Extract from Michael Mitchell's translation

Friedrich Glauser's Fever

“Read that,” said Studer, sticking a telegram under his friend Madelin’s nose. It was dark outside the Palais de Justice, the Seine gurgled as it rubbed against the quai and the nearest street-lamp was a few yards away.

Once he was under the flickering gaslight the Commissaire read out, word by word, “greetings from young jakobli to old jakob hedy.” Although Madelin had been attached to the Sûreté in Strasbourg some years before and was therefore not entirely ignorant of German, he still had difficulty working out what the message meant.

“What’s this all about, Studère?” he asked.

“I’ve become a grandfather,” Studer replied morosely. “My daughter’s had a little boy.”

“That calls for a celebration!” Madelin declared. “As it happens that fits in rather well. A man came to see me today. He’s leaving tonight for Switzerland, on the half-past ten train, and he’s asked me to recommend him to a colleague there. I’m meeting him at nine in a little bistro by les Halles. Just now it’s —” keeping his woollen gloves on, Madelin unbuttoned his overcoat, its collar raised in a protective curve round his neck, and took an old silver watch out of his waistcoat pocket, “— eight o’clock. We’ve plenty of time,” he added in a self-satisfied voice. With the north wind whipping at his unshielded lips, he became philosophical. “When you get old, you’ve always plenty of time. Strange, isn’t it? Don’t you find that too, Studère?”

Studer muttered something. But then he looked round abruptly as a high-pitched, squeaky voice said, “And I may offer my congratulations too? Yes? To our revered inspector? My heartiest congratulations?”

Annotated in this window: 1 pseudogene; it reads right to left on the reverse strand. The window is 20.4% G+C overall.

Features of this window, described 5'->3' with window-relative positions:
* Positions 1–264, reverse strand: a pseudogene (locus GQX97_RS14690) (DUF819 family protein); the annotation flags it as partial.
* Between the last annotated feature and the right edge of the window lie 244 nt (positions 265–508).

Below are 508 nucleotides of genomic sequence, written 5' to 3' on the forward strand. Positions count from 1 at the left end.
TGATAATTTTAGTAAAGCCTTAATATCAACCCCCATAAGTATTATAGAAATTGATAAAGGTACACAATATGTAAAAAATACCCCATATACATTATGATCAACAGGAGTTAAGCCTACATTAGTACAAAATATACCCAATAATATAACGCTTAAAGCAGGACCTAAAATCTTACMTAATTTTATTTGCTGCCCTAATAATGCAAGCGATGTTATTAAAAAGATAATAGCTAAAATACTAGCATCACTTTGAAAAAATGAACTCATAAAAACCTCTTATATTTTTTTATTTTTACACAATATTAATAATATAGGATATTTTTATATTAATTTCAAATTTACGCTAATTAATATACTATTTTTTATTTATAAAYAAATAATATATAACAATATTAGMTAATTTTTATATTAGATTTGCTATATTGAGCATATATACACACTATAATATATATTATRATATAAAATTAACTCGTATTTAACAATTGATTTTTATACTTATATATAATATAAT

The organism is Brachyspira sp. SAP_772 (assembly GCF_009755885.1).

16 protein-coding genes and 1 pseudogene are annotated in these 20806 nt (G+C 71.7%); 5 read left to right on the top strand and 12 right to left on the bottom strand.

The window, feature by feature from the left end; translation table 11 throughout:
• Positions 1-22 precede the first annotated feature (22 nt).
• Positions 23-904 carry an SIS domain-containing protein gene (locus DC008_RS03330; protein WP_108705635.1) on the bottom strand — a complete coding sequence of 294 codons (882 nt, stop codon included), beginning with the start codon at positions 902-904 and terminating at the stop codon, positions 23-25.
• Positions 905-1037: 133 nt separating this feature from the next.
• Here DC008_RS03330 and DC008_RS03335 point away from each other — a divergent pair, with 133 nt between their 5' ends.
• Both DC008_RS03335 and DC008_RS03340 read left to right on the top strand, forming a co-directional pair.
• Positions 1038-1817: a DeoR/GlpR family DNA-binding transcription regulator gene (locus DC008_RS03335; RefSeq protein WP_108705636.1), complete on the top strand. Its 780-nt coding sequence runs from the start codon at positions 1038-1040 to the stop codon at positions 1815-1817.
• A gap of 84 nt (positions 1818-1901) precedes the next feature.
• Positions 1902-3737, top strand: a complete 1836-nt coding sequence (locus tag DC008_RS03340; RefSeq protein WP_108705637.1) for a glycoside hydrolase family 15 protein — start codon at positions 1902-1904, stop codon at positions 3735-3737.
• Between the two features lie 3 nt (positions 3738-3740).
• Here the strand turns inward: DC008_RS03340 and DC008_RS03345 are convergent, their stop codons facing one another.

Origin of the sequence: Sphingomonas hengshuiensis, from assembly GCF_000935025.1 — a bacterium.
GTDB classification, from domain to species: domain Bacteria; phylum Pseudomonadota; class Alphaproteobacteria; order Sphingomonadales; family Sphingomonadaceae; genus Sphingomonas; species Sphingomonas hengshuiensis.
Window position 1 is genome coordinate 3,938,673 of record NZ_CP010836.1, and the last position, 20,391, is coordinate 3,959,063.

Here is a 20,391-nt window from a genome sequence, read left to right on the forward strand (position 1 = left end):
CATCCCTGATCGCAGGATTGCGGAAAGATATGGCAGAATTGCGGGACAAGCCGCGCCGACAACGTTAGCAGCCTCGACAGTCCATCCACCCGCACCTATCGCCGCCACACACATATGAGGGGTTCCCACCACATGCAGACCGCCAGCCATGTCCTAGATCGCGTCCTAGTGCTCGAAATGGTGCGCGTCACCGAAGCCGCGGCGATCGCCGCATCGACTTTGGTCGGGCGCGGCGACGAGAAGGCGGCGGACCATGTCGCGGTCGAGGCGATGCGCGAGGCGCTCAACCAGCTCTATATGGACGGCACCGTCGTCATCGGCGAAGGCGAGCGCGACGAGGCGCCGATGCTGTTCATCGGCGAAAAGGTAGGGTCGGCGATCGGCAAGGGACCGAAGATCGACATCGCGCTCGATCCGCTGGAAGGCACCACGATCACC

Madelin, tall, lean, and Studer, equally tall only thickset, with broader shoulders, turned round. Trotting along behind them was a tiny figure. At first it was impossible to say whether it was male or female: its long coat came down to its ankles, its beret was pulled down over its eyebrows and its nose was wrapped in a woollen scarf, leaving only its eyes uncovered, and even they were hidden behind the lenses of a huge pair of horn-rimmed spectacles.

“You be careful you don’t catch cold, Godofrey,” said Commissaire Madelin. “I’ll need you tomorrow. The Koller business is unclear, but I only got the papers this evening. You’ll need to examine them tomorrow. There’s something not right about Koller’s papers…”

“Thanks, Godofrey,” said Studer, “but it’s me that’s inviting you two. After all, you have to splash out a bit when you’ve just become a grandfather.”

He sighed. Greetings from young Jakobli to old Jakob, he thought. Now you’re a grandfather, that means you’ve lost your daughter for good. Once you’re a grandfather, you’re old — on the scrap heap. But it had been a stroke of genius to escape from the empty apartment in Bern and the dirty dishes in the sink, even more from the green tiled stove in the living room that only his wife knew how to light; whenever he tried, the monster just belched out smoke like a badly rolled cigar, then went out. Here in Paris he was safe from such disasters. He was staying with Commissaire Madelin, he was treated with respect, was not addressed as “sergeant” but as “inspector”. He could spend all day with Godofrey, ensconced in the laboratory at the top of the Palais de Justice, watching the little man analyse dust and x-ray documents. There was a soft hissing from the bunsen burners, a somewhat louder one from the steam in the radiators, there was a pleasant smell of chemicals and not of floor polish, as there was in police headquarters in Bern.